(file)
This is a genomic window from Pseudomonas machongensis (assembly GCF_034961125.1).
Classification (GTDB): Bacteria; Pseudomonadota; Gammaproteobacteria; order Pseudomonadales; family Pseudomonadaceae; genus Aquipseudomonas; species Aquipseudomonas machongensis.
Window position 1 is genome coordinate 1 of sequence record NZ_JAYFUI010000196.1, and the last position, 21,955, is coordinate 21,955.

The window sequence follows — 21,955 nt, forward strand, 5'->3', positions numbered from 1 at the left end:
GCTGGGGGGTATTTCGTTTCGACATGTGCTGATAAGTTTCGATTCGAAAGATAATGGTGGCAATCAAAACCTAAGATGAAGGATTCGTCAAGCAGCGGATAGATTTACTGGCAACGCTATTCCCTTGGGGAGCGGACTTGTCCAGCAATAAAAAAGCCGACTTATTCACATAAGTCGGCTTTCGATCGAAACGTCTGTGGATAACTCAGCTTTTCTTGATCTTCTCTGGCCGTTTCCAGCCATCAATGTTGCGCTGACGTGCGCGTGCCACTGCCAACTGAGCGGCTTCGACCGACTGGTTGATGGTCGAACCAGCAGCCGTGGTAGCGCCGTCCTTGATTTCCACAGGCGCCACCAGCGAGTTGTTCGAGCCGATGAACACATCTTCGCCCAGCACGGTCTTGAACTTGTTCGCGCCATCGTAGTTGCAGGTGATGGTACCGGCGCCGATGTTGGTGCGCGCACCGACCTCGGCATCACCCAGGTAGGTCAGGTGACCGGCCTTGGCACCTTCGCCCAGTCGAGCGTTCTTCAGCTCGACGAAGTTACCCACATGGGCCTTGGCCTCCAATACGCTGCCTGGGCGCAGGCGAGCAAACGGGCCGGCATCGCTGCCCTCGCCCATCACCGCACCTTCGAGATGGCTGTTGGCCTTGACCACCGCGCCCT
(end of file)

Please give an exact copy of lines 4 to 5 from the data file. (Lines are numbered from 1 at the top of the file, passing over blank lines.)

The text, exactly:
The window sequence follows — 21,955 nt, forward strand, 5'->3', positions numbered from 1 at the left end:
GCTGGGGGGTATTTCGTTTCGACATGTGCTGATAAGTTTCGATTCGAAAGATAATGGTGGCAATCAAAACCTAAGATGAAGGATTCGTCAAGCAGCGGATAGATTTACTGGCAACGCTATTCCCTTGGGGAGCGGACTTGTCCAGCAATAAAAAAGCCGACTTATTCACATAAGTCGGCTTTCGATCGAAACGTCTGTGGATAACTCAGCTTTTCTTGATCTTCTCTGGCCGTTTCCAGCCATCAATGTTGCGCTGACGTGCGCGTGCCACTGCCAACTGAGCGGCTTCGACCGACTGGTTGATGGTCGAACCAGCAGCCGTGGTAGCGCCGTCCTTGATTTCCACAGGCGCCACCAGCGAGTTGTTCGAGCCGATGAACACATCTTCGCCCAGCACGGTCTTGAACTTGTTCGCGCCATCGTAGTTGCAGGTGATGGTACCGGCGCCGATGTTGGTGCGCGCACCGACCTCGGCATCACCCAGGTAGGTCAGGTGACCGGCCTTGGCACCTTCGCCCAGTCGAGCGTTCTTCAGCTCGACGAAGTTACCCACATGGGCCTTGGCCTCCAATACGCTGCCTGGGCGCAGGCGAGCAAACGGGCCGGCATCGCTGCCCTCGCCCATCACCGCACCTTCGAGATGGCTGTTGGCCTTGACCACCGCGCCCT